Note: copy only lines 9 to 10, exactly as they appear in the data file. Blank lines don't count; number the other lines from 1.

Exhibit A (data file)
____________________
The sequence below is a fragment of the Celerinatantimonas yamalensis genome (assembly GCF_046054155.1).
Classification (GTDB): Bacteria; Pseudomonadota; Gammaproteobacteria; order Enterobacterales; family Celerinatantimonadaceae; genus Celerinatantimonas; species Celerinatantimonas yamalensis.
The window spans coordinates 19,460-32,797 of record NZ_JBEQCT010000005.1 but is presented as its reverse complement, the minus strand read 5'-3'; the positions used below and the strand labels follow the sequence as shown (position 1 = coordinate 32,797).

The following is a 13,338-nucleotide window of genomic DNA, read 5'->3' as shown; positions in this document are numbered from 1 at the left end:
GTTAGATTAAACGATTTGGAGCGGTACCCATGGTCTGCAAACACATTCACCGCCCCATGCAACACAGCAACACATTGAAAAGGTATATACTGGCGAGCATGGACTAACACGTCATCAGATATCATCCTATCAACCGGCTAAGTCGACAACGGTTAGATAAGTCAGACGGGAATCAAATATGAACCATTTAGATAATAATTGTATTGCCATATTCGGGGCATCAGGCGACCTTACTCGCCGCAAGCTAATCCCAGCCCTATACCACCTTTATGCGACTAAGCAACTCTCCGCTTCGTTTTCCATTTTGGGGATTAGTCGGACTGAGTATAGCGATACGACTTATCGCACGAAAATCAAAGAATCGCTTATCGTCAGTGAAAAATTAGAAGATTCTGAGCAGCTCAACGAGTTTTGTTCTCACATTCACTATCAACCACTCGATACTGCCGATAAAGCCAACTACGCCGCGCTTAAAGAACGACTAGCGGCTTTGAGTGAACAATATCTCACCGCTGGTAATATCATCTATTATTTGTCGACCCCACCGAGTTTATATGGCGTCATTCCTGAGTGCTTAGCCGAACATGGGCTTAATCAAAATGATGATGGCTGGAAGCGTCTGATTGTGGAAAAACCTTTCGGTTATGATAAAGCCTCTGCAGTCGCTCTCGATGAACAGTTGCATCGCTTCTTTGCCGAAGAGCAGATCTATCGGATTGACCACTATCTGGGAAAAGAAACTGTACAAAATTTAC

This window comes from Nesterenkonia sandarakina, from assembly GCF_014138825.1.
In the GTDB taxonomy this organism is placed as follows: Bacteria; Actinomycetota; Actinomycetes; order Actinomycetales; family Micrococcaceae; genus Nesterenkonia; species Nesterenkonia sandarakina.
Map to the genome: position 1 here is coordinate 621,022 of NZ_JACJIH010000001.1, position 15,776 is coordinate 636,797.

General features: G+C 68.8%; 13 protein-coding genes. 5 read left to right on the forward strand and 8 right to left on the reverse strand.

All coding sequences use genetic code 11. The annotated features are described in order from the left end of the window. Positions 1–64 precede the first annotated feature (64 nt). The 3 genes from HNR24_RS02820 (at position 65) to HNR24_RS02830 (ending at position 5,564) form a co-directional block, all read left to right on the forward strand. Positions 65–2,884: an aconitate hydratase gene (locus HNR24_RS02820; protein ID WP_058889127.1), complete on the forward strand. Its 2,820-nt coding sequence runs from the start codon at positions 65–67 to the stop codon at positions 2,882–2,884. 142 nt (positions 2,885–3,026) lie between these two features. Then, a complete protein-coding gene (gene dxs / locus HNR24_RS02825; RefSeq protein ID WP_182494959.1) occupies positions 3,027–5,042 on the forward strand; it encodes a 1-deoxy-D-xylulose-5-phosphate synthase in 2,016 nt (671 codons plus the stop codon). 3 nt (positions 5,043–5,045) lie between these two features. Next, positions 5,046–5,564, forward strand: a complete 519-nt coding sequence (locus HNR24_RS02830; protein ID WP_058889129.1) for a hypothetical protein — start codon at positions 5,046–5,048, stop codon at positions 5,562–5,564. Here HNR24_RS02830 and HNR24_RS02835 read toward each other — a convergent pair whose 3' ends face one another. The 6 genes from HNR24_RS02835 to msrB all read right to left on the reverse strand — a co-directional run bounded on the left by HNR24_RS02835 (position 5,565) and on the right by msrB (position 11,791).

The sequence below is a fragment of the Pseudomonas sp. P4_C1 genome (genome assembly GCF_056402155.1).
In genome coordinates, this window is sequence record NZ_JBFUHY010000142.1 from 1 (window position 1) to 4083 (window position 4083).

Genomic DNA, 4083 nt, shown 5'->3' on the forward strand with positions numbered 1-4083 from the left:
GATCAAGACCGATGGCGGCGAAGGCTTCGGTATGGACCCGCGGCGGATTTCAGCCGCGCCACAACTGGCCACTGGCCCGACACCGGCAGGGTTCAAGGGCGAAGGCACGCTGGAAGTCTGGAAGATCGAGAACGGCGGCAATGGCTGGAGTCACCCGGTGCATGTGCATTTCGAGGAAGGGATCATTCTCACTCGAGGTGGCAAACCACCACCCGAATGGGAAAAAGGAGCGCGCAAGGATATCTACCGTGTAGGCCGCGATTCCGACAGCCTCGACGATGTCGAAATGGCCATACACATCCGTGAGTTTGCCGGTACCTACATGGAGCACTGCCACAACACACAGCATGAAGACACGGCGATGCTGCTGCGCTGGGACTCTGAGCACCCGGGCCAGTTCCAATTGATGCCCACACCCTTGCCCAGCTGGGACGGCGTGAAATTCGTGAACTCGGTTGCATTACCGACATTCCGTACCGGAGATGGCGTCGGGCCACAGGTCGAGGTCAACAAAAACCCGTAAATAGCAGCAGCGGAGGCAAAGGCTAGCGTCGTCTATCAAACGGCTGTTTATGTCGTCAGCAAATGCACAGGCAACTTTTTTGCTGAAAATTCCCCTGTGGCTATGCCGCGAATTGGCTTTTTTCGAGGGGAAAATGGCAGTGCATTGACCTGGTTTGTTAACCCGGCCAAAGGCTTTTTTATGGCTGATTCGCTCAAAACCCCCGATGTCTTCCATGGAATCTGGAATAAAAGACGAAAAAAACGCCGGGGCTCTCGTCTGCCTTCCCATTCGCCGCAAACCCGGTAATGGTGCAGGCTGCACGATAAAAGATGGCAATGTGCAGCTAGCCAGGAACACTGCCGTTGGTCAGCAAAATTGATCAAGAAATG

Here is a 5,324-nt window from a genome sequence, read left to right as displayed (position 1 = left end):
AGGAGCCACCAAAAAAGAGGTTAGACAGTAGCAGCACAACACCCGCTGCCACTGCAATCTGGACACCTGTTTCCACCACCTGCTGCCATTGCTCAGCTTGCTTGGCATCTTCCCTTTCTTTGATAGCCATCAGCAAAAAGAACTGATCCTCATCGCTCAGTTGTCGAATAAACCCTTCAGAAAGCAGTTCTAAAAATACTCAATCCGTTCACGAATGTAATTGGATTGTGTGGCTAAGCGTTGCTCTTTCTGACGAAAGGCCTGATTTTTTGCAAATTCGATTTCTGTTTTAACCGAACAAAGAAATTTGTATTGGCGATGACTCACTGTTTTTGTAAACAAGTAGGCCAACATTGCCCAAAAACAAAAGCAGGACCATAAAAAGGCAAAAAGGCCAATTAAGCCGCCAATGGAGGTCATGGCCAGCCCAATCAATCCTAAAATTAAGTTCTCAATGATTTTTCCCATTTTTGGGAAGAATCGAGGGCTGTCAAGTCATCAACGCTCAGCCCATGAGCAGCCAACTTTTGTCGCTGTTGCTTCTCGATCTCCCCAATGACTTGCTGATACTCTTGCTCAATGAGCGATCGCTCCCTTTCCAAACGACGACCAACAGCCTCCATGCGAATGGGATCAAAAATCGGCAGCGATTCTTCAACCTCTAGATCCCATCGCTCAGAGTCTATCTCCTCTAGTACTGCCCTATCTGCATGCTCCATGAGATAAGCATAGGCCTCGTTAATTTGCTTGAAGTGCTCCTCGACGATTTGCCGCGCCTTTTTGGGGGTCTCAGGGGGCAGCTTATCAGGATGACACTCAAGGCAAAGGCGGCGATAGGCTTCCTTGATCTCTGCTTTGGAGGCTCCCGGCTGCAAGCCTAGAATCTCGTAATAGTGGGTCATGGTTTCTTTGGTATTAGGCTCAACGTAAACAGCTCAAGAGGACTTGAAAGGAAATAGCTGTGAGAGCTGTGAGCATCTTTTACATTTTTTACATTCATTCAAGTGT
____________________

General features: G+C 68.8%; 13 protein-coding genes. 5 read left to right on the forward strand and 8 right to left on the reverse strand.

All coding sequences use genetic code 11. The annotated features are described in order from the left end of the window. Positions 1–64 precede the first annotated feature (64 nt). The 3 genes from HNR24_RS02820 (at position 65) to HNR24_RS02830 (ending at position 5,564) form a co-directional block, all read left to right on the forward strand. Positions 65–2,884: an aconitate hydratase gene (locus HNR24_RS02820; protein ID WP_058889127.1), complete on the forward strand. Its 2,820-nt coding sequence runs from the start codon at positions 65–67 to the stop codon at positions 2,882–2,884. 142 nt (positions 2,885–3,026) lie between these two features. Then, a complete protein-coding gene (gene dxs / locus HNR24_RS02825; RefSeq protein ID WP_182494959.1) occupies positions 3,027–5,042 on the forward strand; it encodes a 1-deoxy-D-xylulose-5-phosphate synthase in 2,016 nt (671 codons plus the stop codon). 3 nt (positions 5,043–5,045) lie between these two features. Next, positions 5,046–5,564, forward strand: a complete 519-nt coding sequence (locus HNR24_RS02830; protein ID WP_058889129.1) for a hypothetical protein — start codon at positions 5,046–5,048, stop codon at positions 5,562–5,564. Here HNR24_RS02830 and HNR24_RS02835 read toward each other — a convergent pair whose 3' ends face one another. The 6 genes from HNR24_RS02835 to msrB all read right to left on the reverse strand — a co-directional run bounded on the left by HNR24_RS02835 (position 5,565) and on the right by msrB (position 11,791).